• Wounds and superficial lacerations should be treated
  • Patients should be referred to specialists for treatment consultations
  • Keep an eye on the patient’s vitals
  • Calculate and make changes to medicine doses

And, unlike in an ICU, where patient turnover is significant, PCU Nurses get to know their patients and watch them progress.

The most rewarding aspect of being a PCU Nurse, according to many PCU Nurses, is seeing patients who have come in from the ICU in serious condition and subsequently become healthy enough to be discharged.

Training and Education Requirements

Training and Education Requirements

PCU and ICU both require almost the same level of education and training.

To become an ICU Nurse:

  • A bachelor’s degree in nursing or a related profession from an accredited nursing school is required
  • At least five years or sixty months of experience as a Nurse in a critical care unit or intensive care unit
  • A thorough understanding of the technologies and structures behind health information
  • Available to perform 10-14-hour shifts during the day and at night
  • Demonstrate exceptional communication and empathetic abilities
  • Capacity to work in a high-stress emotionally charged setting

One of the advantages of working in a PCU is that any Registered Nurse can apply.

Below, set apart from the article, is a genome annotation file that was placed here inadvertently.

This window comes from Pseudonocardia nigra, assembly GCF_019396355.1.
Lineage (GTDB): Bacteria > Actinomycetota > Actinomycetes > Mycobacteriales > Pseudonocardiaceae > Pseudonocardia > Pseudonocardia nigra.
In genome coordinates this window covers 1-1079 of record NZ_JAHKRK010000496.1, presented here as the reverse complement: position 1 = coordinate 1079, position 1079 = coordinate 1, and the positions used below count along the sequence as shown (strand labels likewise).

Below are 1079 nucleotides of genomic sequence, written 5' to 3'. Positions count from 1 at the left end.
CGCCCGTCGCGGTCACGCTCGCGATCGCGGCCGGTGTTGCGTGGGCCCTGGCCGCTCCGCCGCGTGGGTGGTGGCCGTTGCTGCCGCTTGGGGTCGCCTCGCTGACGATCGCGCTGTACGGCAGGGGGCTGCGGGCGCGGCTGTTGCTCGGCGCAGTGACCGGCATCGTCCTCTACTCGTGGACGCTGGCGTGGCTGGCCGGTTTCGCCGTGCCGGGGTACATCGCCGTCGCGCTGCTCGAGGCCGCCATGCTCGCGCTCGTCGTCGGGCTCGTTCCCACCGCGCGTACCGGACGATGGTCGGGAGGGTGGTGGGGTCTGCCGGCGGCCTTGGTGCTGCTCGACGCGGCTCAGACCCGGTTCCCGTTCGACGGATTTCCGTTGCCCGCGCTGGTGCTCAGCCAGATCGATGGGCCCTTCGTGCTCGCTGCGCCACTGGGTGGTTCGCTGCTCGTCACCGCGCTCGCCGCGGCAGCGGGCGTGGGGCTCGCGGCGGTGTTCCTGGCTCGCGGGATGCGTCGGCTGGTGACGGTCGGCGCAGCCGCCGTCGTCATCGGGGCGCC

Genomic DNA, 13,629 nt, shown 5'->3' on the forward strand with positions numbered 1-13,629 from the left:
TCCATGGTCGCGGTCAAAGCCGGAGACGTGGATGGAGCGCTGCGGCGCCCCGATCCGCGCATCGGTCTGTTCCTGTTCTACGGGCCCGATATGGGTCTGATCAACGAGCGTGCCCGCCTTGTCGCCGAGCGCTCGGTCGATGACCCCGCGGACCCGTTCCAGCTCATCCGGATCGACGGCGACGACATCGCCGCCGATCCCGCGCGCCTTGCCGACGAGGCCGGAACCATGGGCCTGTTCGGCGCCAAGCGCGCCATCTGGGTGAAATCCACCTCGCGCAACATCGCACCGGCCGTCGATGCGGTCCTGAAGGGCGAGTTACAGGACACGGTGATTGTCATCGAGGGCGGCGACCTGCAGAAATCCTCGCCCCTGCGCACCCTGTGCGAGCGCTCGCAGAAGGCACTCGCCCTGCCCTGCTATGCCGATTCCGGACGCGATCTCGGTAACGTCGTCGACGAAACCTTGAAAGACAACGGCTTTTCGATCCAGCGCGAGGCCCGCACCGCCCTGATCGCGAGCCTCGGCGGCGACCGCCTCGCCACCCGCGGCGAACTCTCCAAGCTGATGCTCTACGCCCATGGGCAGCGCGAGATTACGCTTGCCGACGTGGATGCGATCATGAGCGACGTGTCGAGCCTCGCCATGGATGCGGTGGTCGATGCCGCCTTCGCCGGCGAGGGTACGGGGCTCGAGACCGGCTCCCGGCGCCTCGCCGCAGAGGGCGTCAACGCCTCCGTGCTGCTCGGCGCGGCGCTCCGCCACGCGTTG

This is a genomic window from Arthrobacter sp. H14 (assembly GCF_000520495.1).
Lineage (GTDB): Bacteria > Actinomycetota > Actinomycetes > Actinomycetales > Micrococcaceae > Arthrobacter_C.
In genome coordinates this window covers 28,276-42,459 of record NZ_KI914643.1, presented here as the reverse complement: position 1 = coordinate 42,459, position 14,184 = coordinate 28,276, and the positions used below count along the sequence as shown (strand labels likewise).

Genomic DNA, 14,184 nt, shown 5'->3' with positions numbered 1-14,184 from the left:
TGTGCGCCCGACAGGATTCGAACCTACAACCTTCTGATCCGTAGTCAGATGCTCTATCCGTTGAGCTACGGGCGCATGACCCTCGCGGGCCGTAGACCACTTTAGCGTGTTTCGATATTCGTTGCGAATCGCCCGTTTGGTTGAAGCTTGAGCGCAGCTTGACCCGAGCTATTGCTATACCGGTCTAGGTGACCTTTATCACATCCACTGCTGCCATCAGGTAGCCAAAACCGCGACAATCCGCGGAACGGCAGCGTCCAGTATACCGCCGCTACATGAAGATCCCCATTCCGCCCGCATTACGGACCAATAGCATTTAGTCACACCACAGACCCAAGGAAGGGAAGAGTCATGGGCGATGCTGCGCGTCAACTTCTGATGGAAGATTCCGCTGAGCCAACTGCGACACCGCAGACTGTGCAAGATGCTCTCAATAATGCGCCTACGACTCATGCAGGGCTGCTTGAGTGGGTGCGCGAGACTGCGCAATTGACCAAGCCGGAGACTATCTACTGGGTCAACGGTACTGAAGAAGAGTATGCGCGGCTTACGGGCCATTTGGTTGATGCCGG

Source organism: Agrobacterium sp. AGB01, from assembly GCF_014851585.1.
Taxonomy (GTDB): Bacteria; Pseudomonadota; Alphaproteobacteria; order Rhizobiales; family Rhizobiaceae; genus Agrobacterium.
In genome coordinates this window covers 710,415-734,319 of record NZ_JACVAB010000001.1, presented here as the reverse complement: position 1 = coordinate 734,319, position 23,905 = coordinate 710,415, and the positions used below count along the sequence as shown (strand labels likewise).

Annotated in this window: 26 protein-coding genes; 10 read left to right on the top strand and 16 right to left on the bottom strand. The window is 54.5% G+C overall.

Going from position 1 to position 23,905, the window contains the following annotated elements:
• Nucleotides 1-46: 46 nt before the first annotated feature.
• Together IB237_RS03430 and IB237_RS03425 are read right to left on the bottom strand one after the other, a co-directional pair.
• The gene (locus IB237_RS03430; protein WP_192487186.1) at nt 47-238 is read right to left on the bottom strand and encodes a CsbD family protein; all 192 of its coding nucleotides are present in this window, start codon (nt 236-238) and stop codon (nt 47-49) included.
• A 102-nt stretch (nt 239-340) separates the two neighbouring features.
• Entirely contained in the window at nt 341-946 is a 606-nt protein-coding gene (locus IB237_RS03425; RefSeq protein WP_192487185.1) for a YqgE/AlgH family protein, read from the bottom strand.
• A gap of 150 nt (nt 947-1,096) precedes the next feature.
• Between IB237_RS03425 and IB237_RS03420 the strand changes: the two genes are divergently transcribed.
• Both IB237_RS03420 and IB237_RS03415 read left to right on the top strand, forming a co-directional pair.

If you’re just getting started with your nursing school, you’ll need to get one of the following degrees:

Associate Degree in Nursing — This twenty-four-month program will prepare you to take the NCLEX exam and work as a Registered Nurse.

BSN (Bachelors of Science in Nursing) — A four-year or forty-eight-month degree can provide you with a well-rounded skill set that companies value.

You’ll be well-prepared for the NCLEX exam as well.

You’re ready to start applying for Progressive Care nursing positions once you’ve passed the NCLEX exam and become an RN in your state.

After two years (twenty-four months) of professional experience, some Nurses may choose to obtain a PCCN certification from the American Association of Critical-care Nurses (AACN) to demonstrate to employers that they are able to care for severely ill patients and work in a PCU.

Keep in mind that PCUs have openings for Nurses of all experience levels.

To help you understand the types of care that a PCU Nurse may be expected to deliver and the abilities required, the AACN has compiled a list of some of the core nursing skills that PCU Nurses should display.

They are:

  • Procedures for life support
  • Cardiac care
  • Administering medications at the recommended dosage and evaluating the patient’s response
  • Managing insulin administered intravenously and drips
  • Educating and communicating with patients’ family members
  • Recognize behavioral crisis

Licensure and Certification

Licensure and Certification


Common ICU Nurse certifications include:

  • Adult CCRN: An adult CCRN is a regular Registered Nurse who specializes in critical care

This type of Nurse is capable of working any place in the emergency department.

They can work in cardiac care units, intensive care units, surgical intensive care units, and other trauma units.

  • Pediatric CCRN – A Pediatric CCRN is a Critical Care Registered Nurse who specializes in children’s critical care

The American Academy of Pediatrics divides Pediatrics into three age groups ranging from 11 to 21 years old.

ICU Nurses can work in transportation and aviation operations, intensive care units, and other trauma units.